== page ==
Posted by: Valerie | January 7, 2010

Held Fast in Winter’s Icy Clang


Hard to believe that it’s only a week since our visitors left and not even a week since the first of the year. I always feel that January is by far the longest month of the year. I suppose it’s because it’s really the depth of winter where our only possible activity is snow shovelling.

Of course Bancroft is snowmobiling territory but we don’t have one of those. I must say that I can see the pleasure of being able to take a run into the bush to otherwise unreachable parts but I really don’t like the noise and the fumes. My wasp-blonde hairdresser, Pauline, is of aboriginal origin and told me that her parents used to strap her and her sister onto their snowmobile when they were very small and take off for whole days at a time. I am sure they were reasonable and decently behaved smowmobilers but so many get drunk and bash their heads open on trees or take off across lakes not completely frozen, fall through and drown. Idiots! Natural selection at work. And other people have to try and rescue them.

The full force of winter is logging time around these parts. I know very little about logging but I do know that the loggers like to work on the snow as they can move the felled trees with much greater ease. Algonquin Park has an excellent logging museum that vividly documents the incredible hardship that loggers used to endure. Apparently the men went to logging camps and stayed there all winter. No trucks or vehicles to help – only horses. Their wives and families were left alone to survive the winter as best they could.

We have a little bit of Christmas yet to come. We go to Ottawa on Friday, weather permitting, to see Jamie, Angela and the baby. It’s six weeks since I saw the wee one and I know he will be much changed. When I go to Ottawa on my own, I dash around seeing friends, madly shopping for things that Bancroft can’t provide and so on. When Joe is with me, it’s a different trip entirely – more like being a tourist in my own town. (After 30 years I think I have earned the right to claim that.) So we will go the Byward Market and eat croissants and drink fancy coffee, we will finger beautiful crafts, go to the Hungarian deli and buy incredible Szegedi sausage and bejgli, the latter being a version of strudel with either poppyseed or walnut filling. Then we have always to make a stop at Lee Valley Instruments – not because Joe necessarily wants to buy anything but mainly because he just enjoys being there. As it’s a fine tool shop, I can’t get too excited but they do have lovely garden things so I can cheerfully browse in that section.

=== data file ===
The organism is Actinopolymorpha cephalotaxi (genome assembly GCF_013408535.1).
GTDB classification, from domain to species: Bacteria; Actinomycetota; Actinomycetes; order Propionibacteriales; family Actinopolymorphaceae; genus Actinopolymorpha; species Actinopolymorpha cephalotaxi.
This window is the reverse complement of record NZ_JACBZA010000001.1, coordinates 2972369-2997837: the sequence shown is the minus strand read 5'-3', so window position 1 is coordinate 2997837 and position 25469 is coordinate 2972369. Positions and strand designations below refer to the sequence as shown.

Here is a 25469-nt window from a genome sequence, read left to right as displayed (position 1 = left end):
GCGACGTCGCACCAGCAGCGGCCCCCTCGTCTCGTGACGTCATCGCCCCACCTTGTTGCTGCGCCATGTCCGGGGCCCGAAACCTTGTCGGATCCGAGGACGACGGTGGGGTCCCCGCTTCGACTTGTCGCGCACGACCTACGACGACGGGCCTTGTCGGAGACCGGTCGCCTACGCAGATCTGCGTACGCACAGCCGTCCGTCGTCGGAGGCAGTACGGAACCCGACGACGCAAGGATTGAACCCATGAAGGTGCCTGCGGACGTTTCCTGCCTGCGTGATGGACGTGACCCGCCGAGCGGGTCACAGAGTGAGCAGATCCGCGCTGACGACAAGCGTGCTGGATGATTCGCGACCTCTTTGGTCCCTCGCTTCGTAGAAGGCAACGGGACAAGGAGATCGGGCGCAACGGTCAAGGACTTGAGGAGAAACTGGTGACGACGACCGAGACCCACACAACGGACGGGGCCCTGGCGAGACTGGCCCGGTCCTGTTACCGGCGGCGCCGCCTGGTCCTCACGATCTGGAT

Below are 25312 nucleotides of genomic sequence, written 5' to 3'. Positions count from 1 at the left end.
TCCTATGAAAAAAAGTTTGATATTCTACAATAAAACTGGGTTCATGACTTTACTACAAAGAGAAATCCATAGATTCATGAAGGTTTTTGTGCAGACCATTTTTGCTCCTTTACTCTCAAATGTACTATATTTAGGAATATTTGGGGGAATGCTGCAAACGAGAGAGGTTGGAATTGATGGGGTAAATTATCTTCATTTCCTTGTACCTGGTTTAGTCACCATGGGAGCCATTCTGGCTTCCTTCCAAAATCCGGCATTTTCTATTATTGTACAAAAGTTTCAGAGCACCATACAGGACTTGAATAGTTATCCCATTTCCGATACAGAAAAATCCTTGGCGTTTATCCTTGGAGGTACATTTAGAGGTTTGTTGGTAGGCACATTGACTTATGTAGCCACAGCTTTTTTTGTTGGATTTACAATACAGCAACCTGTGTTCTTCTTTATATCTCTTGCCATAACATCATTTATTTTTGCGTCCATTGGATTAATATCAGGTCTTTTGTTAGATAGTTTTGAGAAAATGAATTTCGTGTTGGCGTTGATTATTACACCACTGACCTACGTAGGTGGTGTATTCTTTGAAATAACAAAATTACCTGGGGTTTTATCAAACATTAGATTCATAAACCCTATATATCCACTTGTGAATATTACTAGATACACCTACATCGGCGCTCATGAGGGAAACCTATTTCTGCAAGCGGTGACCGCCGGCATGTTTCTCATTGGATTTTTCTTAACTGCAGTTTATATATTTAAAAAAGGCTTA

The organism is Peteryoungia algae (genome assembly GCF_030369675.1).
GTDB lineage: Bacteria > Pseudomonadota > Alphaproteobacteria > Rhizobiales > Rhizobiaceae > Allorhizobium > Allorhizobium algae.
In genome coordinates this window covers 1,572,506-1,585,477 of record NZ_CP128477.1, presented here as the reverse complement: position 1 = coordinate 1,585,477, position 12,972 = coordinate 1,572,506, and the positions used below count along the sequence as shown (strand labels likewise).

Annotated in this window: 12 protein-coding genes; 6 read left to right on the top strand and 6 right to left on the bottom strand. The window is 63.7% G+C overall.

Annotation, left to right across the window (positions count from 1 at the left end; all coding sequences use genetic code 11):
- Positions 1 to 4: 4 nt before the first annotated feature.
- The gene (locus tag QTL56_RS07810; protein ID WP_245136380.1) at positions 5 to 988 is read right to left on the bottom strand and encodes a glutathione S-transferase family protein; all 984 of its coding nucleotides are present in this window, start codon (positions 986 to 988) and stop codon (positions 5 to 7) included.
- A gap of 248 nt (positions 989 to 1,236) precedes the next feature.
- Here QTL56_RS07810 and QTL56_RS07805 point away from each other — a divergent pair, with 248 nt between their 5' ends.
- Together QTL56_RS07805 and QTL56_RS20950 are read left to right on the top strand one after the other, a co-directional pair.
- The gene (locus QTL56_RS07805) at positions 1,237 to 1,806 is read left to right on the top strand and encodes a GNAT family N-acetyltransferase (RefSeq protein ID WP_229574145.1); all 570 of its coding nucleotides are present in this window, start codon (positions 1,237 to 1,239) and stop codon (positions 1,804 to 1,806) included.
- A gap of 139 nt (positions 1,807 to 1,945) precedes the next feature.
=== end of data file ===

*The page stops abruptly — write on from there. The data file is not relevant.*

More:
On the 8th of January, 1966, my son Richard was born in a grimy industrial town in the north-east of England. Middlesbrough. We were very young parents and really had no idea what we were doing. Life does have a way of teaching us though. All these years later I really appreciate his company and enjoy our conversations. He is courteous enough not to talk down to his mum when we talk about history (and cats). I well remember Richard reading a biography of Napoleon when he was about ten years old and taking him to see the battlefield at Waterloo. I’m not sure whether it was before or after that I helped him make a huge plaster of paris replica of the battlefield with all the correct troops in the right positions. It was a major opus and took a long time to make. I wonder what happened to it.

Happy Birthday, Richard!

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Responses

  1. jusr reading about the battle of Leipzig leading to the congress of Vienna.
    Might not know much about car door latches, but very up on Napoleon. 🙂